A giant steam ring was produced by an explosion this morning at Kliuchevskoi volcano, Kamchatka. The volcano emits a variable but often intense steam plume with some ash. Sporadic small explosions can be seen as well, suggesting that weak strombolian activity continues at the summit crater, Volcano Discovery reports.
In their latest notice today, KVERT reported that ash plume reached height of 4 km (13 120 ft). As of 04:02 UTC on November 14 ash plume drifted 120 km (75 miles) NNE from volcano.
Aviation color code is still Yellow.
Terra/MODIS image taken over Kliuchevskoi on November 13, 2013.
Kliuchevskoi violently erupted on October 19th and sent ash plume up to 9 km into air. Photographer Martin Rietze from Germany captured parts of this eruption in this stunning timelapse footage.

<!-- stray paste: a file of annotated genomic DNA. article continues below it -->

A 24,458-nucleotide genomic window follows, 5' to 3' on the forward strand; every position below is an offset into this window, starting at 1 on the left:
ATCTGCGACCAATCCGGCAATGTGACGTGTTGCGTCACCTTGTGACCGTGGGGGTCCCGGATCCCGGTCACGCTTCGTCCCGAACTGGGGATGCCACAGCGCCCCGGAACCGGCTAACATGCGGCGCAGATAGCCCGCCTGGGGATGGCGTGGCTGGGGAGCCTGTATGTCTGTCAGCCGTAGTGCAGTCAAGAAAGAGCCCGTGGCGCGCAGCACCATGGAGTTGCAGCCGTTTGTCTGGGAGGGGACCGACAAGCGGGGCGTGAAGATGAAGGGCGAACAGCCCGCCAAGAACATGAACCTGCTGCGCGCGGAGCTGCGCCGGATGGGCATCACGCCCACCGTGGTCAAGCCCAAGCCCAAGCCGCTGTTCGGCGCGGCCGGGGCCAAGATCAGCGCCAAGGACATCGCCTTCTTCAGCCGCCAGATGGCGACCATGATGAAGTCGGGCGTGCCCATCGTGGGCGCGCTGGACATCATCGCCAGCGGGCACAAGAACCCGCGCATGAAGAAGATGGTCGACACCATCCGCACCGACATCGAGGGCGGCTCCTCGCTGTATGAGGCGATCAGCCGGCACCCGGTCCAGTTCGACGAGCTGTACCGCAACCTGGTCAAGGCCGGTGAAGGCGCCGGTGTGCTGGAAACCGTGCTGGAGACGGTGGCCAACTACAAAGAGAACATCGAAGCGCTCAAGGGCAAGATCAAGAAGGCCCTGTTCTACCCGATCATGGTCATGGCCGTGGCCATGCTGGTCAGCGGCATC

Video courtesy: Newsflare/Martin Rietze via Telegraph.co.uk
Kliuchevskoi is Kamchatka's highest and most active volcano. Since its origin about 6000 years ago, the beautifully symmetrical, 4835-m-high basaltic stratovolcano has produced frequent moderate-volume explosive and effusive eruptions without major periods of inactivity.
Kliuchevskoi rises above a saddle NE of sharp-peaked Kamen volcano and lies SE of the broad Ushkovsky massif. More than 100 flank eruptions have occurred at Kliuchevskoi during the past roughly 3000 years, with most lateral craters and cones occurring along radial fissures between the unconfined NE-to-SE flanks of the conical volcano between 500 m and 3600 m elevation.
The morphology of its 700-m-wide summit crater has been frequently modified by historical eruptions, which have been recorded since the late-17th century. Historical eruptions have originated primarily from the summit crater, but have also included numerous major explosive and effusive eruptions from flank craters.
Featured image: Kliuchevskoi eruption on November 14, 2013. Image credit: KVERT Kliuchevskoi webcam